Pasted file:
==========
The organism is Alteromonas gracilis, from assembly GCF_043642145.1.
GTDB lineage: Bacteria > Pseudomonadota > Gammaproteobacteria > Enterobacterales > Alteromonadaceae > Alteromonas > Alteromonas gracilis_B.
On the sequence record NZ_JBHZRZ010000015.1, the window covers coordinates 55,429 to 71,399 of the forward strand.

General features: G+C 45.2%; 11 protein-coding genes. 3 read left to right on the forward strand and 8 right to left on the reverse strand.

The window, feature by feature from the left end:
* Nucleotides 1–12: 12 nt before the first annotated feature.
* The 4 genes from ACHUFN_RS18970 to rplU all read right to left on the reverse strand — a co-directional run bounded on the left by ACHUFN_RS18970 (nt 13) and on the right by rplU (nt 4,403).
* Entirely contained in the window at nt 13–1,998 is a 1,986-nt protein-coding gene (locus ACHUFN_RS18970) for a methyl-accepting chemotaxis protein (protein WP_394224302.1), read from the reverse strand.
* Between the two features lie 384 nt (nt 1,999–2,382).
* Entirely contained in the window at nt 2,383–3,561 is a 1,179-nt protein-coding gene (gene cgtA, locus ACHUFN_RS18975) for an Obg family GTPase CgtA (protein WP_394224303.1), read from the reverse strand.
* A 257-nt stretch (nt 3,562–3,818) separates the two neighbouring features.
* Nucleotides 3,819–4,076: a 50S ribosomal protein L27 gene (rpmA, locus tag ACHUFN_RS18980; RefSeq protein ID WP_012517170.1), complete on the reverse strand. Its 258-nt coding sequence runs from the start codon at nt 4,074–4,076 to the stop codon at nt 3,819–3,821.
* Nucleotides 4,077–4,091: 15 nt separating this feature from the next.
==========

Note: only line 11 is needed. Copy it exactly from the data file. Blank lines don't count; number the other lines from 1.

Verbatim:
* A 257-nt stretch (nt 3,562–3,818) separates the two neighbouring features.